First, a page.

Golf course merger requires another road closing in Jackson Park

SHARE Golf course merger requires another road closing in Jackson Park

The Chicago Park District wants to merge the Jackson Park (shown) and South Shore golf courses. | Sun-Times file photo

Mayor Rahm Emanuel’s $30 million plan to merge the Jackson Park and South Shore golf courses into a single, championship-caliber course will require costly shoreline improvements and the closing of Marquette Drive, a chief proponent said Monday.

Brian Hogan, co-founder of the Chicago Parks Golf Alliance, said golf course architects from the firm owned by Tiger Woods have determined that the project won’t work unless the road is closed between Cornell and Lake Shore Drive.

“Marquette Drive bisects right through two large portions of Jackson Park and cuts it into two very narrow strips. Closing that road would connect more green space for the availability of golf holes. We don’t think we could build the character of open course that Tiger Woods Design is looking to do the way Marquette limits the direction of play,” Hogan said Monday.

“If we have the ability of routing golf holes both from north to south and east to west in that portion, it will also open what we hope to be expanded youth programs and a short-course learning area. It adds to the green space we’re able to work with.”

Hogan said he does not believe the proposal to close Marquette Drive will be nearly as controversial as former President Barack Obama’s plan to close Cornell Drive between 60th and 67th Streets to add as much as 5 acres of new park land for his presidential library.

Thousands of motorists use Cornell Drive every day to connect from South Lake Shore Drive to Stony Island Avenue and the Chicago Skyway.

“Cornell has a greater impact as a commuting road whereas Marquette Road bisects straight through the park, so it creates much more green space. It doesn’t quite have the impact upon daily commutes that Cornell does,” Hogan said.

“We’re hoping to mitigate the amount of crossings between golf carts and golfers and maintenance equipment and cars for safety issues throughout the whole community,” he said. “We’re excited that President Obama called upon improving the dynamic of all activities in Jackson Park. This gives the Tiger Woods design team a tremendous opportunity to design a golf course in a complementary fashion.”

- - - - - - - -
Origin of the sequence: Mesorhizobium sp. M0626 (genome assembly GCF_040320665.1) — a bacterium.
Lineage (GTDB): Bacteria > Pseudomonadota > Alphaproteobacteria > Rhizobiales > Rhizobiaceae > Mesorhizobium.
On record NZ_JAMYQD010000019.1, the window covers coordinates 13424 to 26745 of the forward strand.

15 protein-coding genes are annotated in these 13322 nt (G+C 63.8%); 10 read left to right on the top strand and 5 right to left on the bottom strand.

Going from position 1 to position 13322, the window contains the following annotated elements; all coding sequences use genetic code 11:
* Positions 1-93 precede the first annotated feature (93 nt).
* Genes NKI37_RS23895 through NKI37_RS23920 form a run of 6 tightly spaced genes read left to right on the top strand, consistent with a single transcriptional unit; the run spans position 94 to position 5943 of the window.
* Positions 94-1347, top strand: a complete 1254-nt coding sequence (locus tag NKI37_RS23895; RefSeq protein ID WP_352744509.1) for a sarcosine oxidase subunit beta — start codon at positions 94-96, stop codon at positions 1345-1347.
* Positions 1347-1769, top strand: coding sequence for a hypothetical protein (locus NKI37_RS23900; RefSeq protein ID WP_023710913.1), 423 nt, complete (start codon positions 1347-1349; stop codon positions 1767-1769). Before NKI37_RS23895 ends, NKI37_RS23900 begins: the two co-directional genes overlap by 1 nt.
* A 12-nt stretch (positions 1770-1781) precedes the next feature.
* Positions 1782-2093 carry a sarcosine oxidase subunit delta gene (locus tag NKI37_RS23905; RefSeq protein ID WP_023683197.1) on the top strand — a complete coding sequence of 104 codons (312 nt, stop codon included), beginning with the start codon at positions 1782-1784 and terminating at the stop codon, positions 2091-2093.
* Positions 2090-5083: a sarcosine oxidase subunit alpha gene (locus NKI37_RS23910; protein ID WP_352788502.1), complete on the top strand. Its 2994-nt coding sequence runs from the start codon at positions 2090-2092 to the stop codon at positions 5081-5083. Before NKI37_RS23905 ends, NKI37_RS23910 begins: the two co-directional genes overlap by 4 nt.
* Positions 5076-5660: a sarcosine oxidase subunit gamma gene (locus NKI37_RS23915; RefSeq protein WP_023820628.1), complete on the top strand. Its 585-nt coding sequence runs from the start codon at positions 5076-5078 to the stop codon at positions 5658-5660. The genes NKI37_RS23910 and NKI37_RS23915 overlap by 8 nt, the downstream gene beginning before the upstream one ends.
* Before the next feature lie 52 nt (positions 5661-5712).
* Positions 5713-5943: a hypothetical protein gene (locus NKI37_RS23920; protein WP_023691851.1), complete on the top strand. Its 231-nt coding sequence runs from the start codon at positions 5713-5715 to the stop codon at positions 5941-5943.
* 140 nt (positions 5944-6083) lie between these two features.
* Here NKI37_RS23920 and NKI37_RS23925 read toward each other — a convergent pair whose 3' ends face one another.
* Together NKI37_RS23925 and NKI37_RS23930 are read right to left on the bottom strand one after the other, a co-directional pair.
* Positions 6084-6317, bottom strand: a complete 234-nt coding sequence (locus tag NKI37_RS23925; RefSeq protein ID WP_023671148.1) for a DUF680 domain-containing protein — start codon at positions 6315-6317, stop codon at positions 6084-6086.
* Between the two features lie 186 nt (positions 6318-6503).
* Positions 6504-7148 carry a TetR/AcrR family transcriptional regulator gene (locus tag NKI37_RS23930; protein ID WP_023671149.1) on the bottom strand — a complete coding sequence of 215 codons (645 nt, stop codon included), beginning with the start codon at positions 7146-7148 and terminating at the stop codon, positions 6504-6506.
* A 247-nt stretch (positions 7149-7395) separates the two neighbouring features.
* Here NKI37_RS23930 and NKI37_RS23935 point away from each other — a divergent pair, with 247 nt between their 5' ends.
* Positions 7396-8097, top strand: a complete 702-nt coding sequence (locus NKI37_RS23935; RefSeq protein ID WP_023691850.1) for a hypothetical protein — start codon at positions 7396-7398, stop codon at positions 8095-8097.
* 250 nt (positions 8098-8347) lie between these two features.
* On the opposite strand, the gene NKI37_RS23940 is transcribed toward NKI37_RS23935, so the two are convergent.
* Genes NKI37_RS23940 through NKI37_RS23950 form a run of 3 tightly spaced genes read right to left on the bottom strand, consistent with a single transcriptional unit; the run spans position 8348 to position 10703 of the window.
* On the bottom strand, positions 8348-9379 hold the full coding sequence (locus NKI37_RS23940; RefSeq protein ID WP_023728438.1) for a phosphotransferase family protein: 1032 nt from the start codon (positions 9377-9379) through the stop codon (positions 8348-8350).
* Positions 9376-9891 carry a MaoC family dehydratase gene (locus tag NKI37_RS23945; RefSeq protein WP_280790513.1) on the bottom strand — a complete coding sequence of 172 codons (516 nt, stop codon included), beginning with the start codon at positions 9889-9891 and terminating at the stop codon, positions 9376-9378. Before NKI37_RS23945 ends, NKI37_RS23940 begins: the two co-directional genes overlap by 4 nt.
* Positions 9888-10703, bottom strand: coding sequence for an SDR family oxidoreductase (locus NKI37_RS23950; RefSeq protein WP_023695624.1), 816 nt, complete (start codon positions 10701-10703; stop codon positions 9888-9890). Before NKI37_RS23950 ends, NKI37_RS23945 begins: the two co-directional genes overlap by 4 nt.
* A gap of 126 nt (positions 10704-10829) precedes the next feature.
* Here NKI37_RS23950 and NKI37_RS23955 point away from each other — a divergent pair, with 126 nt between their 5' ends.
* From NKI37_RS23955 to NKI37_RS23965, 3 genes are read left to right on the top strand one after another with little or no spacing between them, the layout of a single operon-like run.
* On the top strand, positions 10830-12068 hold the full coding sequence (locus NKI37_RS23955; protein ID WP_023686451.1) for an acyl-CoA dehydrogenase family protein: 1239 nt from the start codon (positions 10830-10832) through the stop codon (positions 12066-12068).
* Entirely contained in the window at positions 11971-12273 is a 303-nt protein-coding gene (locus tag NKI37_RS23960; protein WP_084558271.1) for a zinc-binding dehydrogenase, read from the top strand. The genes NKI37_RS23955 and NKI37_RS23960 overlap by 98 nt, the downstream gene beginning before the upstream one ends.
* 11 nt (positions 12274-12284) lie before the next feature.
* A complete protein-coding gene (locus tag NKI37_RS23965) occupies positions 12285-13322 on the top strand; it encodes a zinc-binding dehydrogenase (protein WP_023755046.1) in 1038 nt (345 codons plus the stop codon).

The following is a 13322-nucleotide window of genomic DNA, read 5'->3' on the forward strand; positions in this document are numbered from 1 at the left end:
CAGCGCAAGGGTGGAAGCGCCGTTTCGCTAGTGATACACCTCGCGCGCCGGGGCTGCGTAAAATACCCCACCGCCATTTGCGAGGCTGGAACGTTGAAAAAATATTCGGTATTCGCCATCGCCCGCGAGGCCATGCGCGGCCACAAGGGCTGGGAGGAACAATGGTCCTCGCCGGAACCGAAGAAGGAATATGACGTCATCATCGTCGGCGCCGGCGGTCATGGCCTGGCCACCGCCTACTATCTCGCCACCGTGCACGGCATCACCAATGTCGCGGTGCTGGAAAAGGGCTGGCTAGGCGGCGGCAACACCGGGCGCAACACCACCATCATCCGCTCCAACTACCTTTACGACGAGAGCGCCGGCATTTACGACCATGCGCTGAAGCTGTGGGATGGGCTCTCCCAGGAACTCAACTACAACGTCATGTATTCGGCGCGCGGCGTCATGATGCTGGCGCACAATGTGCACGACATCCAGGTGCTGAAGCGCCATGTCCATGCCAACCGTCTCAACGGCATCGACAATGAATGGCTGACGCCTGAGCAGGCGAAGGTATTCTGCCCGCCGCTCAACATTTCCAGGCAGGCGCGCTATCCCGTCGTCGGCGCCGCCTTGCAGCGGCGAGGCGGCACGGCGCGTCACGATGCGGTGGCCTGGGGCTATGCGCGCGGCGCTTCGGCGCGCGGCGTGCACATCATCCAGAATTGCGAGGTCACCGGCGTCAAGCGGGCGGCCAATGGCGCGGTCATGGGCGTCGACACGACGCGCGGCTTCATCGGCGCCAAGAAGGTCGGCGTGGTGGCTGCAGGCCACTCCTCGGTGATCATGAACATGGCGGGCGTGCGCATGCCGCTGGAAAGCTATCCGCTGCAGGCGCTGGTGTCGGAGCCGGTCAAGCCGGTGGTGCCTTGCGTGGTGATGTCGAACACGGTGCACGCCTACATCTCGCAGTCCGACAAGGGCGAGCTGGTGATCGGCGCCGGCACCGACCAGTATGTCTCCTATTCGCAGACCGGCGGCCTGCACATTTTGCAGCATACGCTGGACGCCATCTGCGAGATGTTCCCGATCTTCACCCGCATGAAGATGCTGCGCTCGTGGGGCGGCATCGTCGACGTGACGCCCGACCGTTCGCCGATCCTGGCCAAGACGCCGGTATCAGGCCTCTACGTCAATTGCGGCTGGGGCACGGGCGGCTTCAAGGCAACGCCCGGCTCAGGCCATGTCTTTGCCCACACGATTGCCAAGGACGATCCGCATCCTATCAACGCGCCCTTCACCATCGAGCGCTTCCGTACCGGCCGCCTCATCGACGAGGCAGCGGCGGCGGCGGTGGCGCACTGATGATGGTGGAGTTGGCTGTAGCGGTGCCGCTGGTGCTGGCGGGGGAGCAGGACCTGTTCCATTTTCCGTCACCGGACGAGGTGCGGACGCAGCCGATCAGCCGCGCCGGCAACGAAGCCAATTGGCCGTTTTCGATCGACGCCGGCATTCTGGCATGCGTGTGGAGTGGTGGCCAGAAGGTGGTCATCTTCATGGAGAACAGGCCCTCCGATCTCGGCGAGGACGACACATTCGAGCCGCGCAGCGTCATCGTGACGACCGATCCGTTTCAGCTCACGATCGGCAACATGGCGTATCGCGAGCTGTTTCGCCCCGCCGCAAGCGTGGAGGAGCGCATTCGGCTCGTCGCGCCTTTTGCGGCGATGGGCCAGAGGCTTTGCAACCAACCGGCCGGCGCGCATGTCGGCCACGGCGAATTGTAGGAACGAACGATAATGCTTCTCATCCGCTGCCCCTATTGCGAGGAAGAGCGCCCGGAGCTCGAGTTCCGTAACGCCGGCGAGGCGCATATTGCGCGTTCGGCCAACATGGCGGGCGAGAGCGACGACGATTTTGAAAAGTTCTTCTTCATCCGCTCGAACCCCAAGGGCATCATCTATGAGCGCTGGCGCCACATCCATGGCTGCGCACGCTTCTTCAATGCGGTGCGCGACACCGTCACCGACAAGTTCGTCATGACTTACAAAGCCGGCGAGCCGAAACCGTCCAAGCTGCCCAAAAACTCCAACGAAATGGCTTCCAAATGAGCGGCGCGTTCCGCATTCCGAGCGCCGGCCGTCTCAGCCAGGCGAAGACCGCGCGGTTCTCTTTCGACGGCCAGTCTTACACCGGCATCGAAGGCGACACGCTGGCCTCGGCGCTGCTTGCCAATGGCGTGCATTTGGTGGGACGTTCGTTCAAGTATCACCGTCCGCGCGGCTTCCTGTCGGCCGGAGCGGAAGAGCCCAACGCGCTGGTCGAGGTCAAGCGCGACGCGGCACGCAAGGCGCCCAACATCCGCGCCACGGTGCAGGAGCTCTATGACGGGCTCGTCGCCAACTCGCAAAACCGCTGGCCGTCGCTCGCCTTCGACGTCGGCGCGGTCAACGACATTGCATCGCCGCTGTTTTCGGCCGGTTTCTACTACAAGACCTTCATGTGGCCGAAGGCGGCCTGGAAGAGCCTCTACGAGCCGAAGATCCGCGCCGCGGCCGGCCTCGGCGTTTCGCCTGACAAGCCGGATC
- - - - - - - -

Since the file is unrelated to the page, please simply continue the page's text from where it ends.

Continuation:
The Chicago Sun-Times reported in early March that the golf course merger that gained momentum when Obama chose Jackson Park for his presidential library had hit a fundraising snag, derailing Park District Supt. Mike Kelly’s plan to begin construction this spring.

At the time, private donors were waiting to see results of design and engineering studies before writing checks for the project.

They wanted to know “what the holes were going to look like and how they would interact with an underpass or any other street or public space.”

They also needed to know whether the condition of the shoreline would make it possible to follow through on a potentially “spectacular” plan to build holes adjacent to the lake or whether potentially costly shoreline improvements will be needed.

On Monday, Hogan disclosed that shoreline conditions uncovered by civil engineers from SmithGroupJJR working in conjunction with golf course architects from Tiger Woods’ firm are worse than anticipated and more costly to repair.

“The study has revealed significant shoreline erosion, danger to current conditions at multiple points of the South Shore Cultural Center — not just at the golf course but throughout and near the intersection of 67th and South Shore Drive,” Hogan said.

“There are steel pilings sticking up in the beach, crumbling steel walls, unsightly elements from the golf course as well as the trail and beach areas of the Cultural Center. These sorts of things don’t exist on the North Side. The golf course is often flooded around the second hole, and it’s not just rain water. That wave action splashes over. That’s not a sustainable state for the golf course.”

Although private donations are expected to cover 80 percent of the golf course project, public money will be used to make shoreline improvements and build new underpasses — at 67th Street and South Shore Drive and at Jeffery Boulevard and 66th Street — needed to make the new golf course work.

The 67th Street underpass alone could cost Chicago taxpayers at least $11 million.

On Monday, Hogan was asked whether he was concerned that the cost of those public improvements would make the golf course project a non-starter at a time when there are more important demands for the shrinking pot of public money.

“We believe these are improvements that are going to happen regardless of the golf course project to remedy significant erosion to the southern lakefront and the street-level crossing at 67th and South Shore Drive that’s very dangerous to pedestrians,” he said.

“We are looking forward to learning the full details and recommendations of the engineering study. But we remain confident in Chicago Parks Golf Alliance ability to fundraise private charitable donations. We’re also confident that, through raising this money, it will enable the Park District to maintain rates near current levels for longtime players.”

Kelly could not be reached for comment. He has promised not to “put a shovel in the ground” until he has community support and at least $5 million in private contributions.

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